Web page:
Courts Alone Can’t Save Farms—We Need a Healthy Farm Bill

Lawsuits remain a crucial tool for protecting human and environmental health but we shouldn’t need the courts to build a healthy food system.

Black Angus cows and calves graze organic pastures, without antibiotics, at Nick’s Organic Farm in Adamstown, MD

Credit: Lance Cheung, USDA

NRDC and our partners filed a new lawsuit against the Food and Drug Administration (FDA) and its Center for Veterinary Medicine (CVM), arguing that the agencies violated the law in their refusal to end the routine use of medically important antibiotics in animal agriculture. Lawsuits remain a crucial tool for protecting human and environmental health—but we shouldn’t need the courts to build a healthy food system. We need farm policies—including a 2023 Farm Bill—that align our food economies with our public health goals. 

Our recent report on the climate, health, and economic benefits of organic agriculture describes the underlying systems at play:

“[T]he dominant, conventional agriculture system is extractive and exploitative. It relies on fossil fuel-intensive synthetic pesticides and fertilizers that harm human health through contamination of air, water, and food. Large-scale conventional livestock operations are a major source of methane, a potent greenhouse gas, as well as environmental pollution that threatens neighboring communities. And conventional agriculture as a system disproportionately benefits corporate agribusiness—just a handful of companies—rather than farmers and consumers.”

Within this system, industrial livestock producers routinely feed medically important antibiotics to animals living in crowded conditions, overusing these precious medicines instead of raising animals in safer, healthier environments. FDA proposed banning this practice in 1973 because it threatens human health by driving the rise and spread of antibiotic-resistant bacteria. And yet, five decades later, little has changed.

Meanwhile, the use of medically important antibiotics is growing in crop agriculture. This week, the Ninth Circuit Court of Appeals heard oral arguments in our lawsuit challenging the Environmental Protection Agency’s (EPA) decision to allow a dramatic expansion of antibiotic use in citrus groves. Counsel for NRDC argued that the agency failed to seriously consider a core concern: that spraying antibiotics in fields will increase risks of antibiotic-resistant infections, particularly among farmworkers and in farming communities, noting that it’s not as if there’s an impermeable wall around citrus groves. Rather, we’re all connected, through air, water, soil, and food.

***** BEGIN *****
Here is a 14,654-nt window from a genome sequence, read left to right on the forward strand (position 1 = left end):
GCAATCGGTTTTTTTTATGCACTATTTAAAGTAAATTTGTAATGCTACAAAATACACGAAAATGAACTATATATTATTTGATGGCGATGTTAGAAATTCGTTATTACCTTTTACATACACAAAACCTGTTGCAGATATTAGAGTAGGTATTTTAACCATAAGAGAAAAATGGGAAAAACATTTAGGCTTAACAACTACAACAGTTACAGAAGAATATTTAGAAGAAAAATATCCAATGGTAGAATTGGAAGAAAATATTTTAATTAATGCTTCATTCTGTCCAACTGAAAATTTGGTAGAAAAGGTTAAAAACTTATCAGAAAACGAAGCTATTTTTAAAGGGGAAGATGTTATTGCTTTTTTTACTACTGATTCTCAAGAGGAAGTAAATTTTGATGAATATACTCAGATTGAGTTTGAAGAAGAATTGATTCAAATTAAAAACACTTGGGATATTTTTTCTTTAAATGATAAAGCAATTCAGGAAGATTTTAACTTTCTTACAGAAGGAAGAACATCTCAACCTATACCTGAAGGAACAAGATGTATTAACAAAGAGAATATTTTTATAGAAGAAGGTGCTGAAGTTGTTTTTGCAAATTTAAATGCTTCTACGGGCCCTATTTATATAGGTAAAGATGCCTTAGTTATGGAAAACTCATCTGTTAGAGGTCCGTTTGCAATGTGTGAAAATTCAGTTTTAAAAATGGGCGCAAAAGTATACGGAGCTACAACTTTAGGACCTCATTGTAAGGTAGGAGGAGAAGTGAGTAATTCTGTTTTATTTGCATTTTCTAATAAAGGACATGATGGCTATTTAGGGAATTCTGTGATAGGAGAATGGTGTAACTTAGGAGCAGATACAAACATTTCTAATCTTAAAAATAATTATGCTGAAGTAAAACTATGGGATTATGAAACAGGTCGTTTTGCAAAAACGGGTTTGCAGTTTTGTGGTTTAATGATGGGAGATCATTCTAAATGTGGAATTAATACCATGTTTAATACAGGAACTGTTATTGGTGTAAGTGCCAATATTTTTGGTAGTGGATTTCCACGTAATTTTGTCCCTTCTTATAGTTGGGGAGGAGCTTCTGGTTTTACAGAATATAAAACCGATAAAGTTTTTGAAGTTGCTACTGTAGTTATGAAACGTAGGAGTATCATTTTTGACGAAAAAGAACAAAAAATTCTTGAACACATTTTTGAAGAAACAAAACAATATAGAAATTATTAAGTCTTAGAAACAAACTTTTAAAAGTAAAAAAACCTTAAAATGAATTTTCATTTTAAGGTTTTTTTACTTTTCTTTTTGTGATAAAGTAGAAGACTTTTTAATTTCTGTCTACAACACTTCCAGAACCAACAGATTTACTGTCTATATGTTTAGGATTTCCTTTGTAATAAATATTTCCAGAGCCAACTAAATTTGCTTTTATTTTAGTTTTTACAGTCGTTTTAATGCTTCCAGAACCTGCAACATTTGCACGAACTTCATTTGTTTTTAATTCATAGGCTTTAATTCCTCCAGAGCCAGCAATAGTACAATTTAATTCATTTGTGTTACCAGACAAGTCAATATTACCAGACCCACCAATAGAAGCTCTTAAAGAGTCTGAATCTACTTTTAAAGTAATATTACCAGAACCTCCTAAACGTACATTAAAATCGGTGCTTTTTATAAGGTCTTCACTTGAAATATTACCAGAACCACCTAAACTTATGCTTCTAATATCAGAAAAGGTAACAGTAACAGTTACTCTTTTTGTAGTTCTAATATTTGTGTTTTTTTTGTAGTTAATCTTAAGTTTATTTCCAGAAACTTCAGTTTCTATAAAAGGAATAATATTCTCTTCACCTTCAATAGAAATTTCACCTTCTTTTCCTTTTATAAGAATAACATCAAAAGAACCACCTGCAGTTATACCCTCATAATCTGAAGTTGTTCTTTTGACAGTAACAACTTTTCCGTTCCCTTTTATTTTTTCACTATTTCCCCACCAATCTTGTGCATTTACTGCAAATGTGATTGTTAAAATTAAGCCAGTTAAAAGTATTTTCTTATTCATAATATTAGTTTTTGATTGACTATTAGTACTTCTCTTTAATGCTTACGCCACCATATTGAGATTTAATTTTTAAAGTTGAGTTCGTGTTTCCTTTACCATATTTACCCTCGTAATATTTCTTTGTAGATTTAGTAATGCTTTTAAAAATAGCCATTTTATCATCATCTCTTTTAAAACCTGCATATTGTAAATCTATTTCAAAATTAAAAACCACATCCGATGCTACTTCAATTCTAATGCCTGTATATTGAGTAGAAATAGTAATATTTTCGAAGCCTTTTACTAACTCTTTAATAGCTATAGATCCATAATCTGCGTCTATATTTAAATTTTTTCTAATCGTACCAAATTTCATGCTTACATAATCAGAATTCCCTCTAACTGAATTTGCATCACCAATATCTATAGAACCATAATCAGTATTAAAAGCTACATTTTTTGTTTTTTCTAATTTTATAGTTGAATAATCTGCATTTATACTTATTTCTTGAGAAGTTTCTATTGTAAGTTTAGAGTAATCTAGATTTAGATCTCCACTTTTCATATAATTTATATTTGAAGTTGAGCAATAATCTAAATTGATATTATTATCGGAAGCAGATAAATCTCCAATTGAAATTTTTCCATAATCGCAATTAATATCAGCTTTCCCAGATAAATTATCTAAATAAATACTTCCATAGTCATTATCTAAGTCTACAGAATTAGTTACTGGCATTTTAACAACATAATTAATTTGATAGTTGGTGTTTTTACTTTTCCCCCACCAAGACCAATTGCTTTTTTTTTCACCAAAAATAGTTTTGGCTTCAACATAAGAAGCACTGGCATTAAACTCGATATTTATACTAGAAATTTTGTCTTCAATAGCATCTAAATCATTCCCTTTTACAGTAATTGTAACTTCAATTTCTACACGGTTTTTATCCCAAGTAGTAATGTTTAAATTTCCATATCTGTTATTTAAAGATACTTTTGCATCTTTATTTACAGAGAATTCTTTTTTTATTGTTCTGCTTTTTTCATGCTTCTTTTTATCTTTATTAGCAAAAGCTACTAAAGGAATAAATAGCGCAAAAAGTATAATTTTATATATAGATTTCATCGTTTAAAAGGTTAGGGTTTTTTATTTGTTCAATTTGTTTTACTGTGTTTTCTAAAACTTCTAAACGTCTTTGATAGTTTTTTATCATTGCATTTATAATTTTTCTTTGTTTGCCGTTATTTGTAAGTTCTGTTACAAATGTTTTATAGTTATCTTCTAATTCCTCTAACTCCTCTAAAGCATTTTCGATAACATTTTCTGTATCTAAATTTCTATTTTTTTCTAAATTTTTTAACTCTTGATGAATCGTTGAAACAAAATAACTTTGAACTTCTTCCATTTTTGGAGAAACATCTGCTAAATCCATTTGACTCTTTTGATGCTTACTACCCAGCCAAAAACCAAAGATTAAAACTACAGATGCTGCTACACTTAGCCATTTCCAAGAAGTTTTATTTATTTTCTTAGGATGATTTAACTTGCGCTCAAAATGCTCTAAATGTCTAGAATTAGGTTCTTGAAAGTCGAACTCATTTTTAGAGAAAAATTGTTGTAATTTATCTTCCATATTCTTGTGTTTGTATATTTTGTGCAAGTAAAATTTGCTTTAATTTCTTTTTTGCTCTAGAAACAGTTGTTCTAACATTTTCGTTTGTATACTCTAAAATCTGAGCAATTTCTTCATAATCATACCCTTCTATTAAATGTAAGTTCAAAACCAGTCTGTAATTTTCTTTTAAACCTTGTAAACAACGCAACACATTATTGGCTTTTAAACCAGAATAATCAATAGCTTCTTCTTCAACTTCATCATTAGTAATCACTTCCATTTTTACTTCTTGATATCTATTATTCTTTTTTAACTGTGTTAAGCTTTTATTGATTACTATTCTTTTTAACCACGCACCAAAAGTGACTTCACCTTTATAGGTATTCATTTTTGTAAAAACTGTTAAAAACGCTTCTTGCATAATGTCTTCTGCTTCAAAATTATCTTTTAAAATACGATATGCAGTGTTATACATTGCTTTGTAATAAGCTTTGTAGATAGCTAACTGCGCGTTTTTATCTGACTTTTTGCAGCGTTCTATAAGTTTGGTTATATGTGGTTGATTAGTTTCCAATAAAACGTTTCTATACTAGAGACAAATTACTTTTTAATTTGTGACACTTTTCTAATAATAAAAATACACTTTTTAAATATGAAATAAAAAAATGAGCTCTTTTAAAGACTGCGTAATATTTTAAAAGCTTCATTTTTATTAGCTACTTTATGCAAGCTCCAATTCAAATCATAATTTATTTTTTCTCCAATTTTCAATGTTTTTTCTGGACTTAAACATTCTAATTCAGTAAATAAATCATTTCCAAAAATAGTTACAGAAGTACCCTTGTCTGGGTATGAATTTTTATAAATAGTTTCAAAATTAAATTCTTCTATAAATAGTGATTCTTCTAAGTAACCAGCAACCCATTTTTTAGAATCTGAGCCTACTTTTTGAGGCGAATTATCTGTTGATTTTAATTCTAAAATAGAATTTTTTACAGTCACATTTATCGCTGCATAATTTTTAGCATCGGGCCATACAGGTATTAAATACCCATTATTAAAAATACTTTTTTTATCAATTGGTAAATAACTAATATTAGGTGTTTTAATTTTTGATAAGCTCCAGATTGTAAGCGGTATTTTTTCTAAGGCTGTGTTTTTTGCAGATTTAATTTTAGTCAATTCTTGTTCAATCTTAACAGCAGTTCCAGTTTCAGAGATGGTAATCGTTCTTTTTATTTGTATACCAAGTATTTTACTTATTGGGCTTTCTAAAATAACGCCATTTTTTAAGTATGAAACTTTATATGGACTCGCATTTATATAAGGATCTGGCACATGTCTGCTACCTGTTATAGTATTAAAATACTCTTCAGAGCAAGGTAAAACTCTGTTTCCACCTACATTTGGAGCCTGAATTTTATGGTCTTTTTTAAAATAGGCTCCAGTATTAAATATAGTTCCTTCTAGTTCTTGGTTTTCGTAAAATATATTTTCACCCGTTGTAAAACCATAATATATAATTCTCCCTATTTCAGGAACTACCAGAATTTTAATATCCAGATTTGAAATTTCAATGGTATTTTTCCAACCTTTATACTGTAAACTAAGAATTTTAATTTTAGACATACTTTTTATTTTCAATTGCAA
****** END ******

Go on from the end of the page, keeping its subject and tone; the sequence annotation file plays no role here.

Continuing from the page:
The practices at issue in these lawsuits are two of many harmful outgrowths of food policies that encourage agribusinesses to focus on yields and profits above all else, while placing heavy health burdens on food system workers, consumers, and the environment. U.S. consumers spend about $1.1 trillion on food, but the true system costs—taking into account impacts to human health, the environment, and society—are nearly triple that ($3.2 trillion), according to a 2021 analysis by the Rockefeller Foundation.

In 2023, we have a chance to do better. The next Farm Bill, a sweeping collection of food and farm policies readopted every five years, is being drafted now. This legislation directs billions of taxpayer dollars to programs that shape the agricultural economy and its impacts on food and health. 

Credit: National Sustainable Agriculture Coalition,

To date, only a sliver of those Farm Bill dollars have supported organic and similar farming systems that help farming economies thrive without relying on routine overuse of precious antibiotics and harmful synthetic pesticides and fertilizers. For example, in 2021, the U.S. Department of Agriculture (USDA) only spent about $71 million (2%) of its $3.6 billion Research, Education, and Economics budget on research directly relevant to organic agriculture.

Our growing antibiotic resistance crisis, the climate and chemical burdens on our farmworkers and communities, skyrocketing food costs, and the precariousness of our food chains all call for urgent attention in the Farm Bill. Organic agriculture offers holistic solutions to these problems—by raising animals with more time on pasture and without antibiotics, by building soil health and managing pests without harmful and expensive synthetic inputs, and by supporting regional food systems that are resilient in the face of many challenges. Our Farm Bill investments must help farmers leverage the economic opportunities in organic—and support healthy people and environments at the same time. 

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